I’ve made it. Or at least I had done for a few hours on Wednesday. Why? I had my own parody Twitter account. I reached the highest heights of local cricket by joining Jacob Mulder, Andrew Cowden, and Kyle McCallan in ‘ownership’ of a fake online presence.
What an honour. I’m not sure I’ll be able to deal with the celebrity that comes with being ‘a name’ in NCU cricket, and especially all those awkward questions at the supermarket: ‘Can I take a selfie with you? When is your next public appearance? Are you going to pay for that Twix?’
For what it’s worth, I should tell the creators of the account (and they are probably reading this) that I don’t know much Latin, that by all useful measurements Fergus probably is the smarter brother, and that I have no strong opinion either way on my captain’s beard. I admit, for those of you who did not see the account, this paragraph will be nonsense.
I also think these tweeters missed the point. Why create a parody account to take the piss out of someone who has spent the last six weeks using this blog (and the paragraphs above) to take the piss out of himself?
There was a match last Friday night that was supposed to take place. It was between Ballymena and Waringstown in the Twenty20 Cup but it did not happen. Many rumours/‘facts’ are circulating about why this was the case. The chief rumour – that Ballymena could not raise a team – is untrue.
I will not say much more, because the matter is being discussed by the NCU’s Competitions Directorate tonight, but the confusion seems to have arisen because of series of non- and mis-communications. Nobody, not least Ballymena, has come out of the situation smelling of roses, but the reality and consequence of things should become clear over the next few days.
From Sunday to Tuesday I was in Downpatrick, commentating on the three-day match between the Knights and the Warriors. These were three (actually, four) long and tiring days, as reflected in the unfortunately crude – but now carefully edited – typos that crept in towards the end of play. During this sojourn in the Mournes, I learned a few things.
First, Rafael Cabrera-Bello has not earned much money on the European Tour this year because his caddy – obviously in the region to prepare for this week’s Irish Open – was staying in the same B&B that I was.
Second, there is neither a lot to do nor many places to eat in Downpatrick on Sunday evenings, so this must be why God invented Netflix. (I joke – I enjoyed myself and the club and its array of ladders did an excellent job in hosting the match.)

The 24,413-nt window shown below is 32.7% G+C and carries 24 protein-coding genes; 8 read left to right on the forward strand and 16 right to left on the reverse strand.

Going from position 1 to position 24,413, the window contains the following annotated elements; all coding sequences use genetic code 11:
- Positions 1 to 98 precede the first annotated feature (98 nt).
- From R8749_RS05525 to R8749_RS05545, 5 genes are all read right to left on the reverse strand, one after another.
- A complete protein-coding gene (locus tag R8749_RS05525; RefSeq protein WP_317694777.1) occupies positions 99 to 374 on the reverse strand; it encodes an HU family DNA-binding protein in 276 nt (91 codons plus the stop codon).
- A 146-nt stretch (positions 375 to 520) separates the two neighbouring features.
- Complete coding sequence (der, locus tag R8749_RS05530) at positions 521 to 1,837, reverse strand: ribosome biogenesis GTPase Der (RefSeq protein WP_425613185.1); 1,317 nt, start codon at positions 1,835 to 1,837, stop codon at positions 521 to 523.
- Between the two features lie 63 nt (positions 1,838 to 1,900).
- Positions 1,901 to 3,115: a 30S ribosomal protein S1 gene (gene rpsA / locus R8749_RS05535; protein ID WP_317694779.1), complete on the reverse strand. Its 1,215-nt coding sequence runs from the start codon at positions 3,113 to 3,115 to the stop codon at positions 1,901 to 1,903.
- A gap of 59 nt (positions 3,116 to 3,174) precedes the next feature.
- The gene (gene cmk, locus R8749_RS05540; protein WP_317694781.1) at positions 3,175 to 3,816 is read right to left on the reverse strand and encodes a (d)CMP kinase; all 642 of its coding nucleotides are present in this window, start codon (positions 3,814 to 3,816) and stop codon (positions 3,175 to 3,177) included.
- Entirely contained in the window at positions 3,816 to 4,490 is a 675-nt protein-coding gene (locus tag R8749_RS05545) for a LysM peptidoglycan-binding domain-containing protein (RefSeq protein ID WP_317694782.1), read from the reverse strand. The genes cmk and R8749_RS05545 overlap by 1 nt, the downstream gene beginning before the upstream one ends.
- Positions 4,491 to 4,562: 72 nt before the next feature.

Third, no matter how much criticism was directed at Phil Simmons and the selectors over the past few years, Ireland’s international selection policy has been more or less justified by the 2015 interprovincials. I’ve now seen six days of cricket and, as a general rule, the best players so far have been established internationals (McBrine, Young, Thompson), retired or former internationals (Jones, White, Eaglestone), or the overseas players (van der Dussen, Vardhan).
There are certainly a few others who have ‘put up their hand’ (Shannon, Kidd, Kane, Richardson, and Coghlan come to mind), but the senior players – perhaps understandably – have been the ones to produce the commanding performances.
Fourth, watching cricket remains an unpopular activity in Ireland. The Downpatrick match took place on a Sunday, a Bank Holiday Monday, and then a Tuesday, but the ‘crowd’ never crept over thirty. At one stage on Tuesday, there were more representatives of CricketEurope than spectators; and I think we knew all of the spectators by name.
Fifth, we’re still not ‘used’ to multi-day cricket. I thought the North-West could have teed off after tea on the second day, declared earlier, and given themselves forty-five minutes to bowl at the Knights before stumps. I thought there were surprisingly few singles into gaps in the field throughout the match, probably because the seamers were bowling too wide and therefore allowing the batsmen to leave the ball too often. I thought that Craig Young looked like the only bowler who could in theory be relied upon to take a wicket with an old ball on a flat pitch in a hypothetical Test match in Bangladesh. I also thought that the standard of catching and fielding behind the stumps was fairly poor, probably because we are not used to such extensive cordons.
This is not criticism targeted at anyone in particular. I appreciate that these cricketers are much better than I am. I also played a dozen multi-day matches in England and I know how tough they are. But I think that such general observations prove the necessity of these longer matches.
Niall Morrissey’s recent post to the form contained CricketEurope’s second reference to Proust within a few days. What has become of us? Mr Morrissey conceded that it was ‘enormously pretentious’ of him to do so. Of course, I did no such thing; with me, it goes without saying.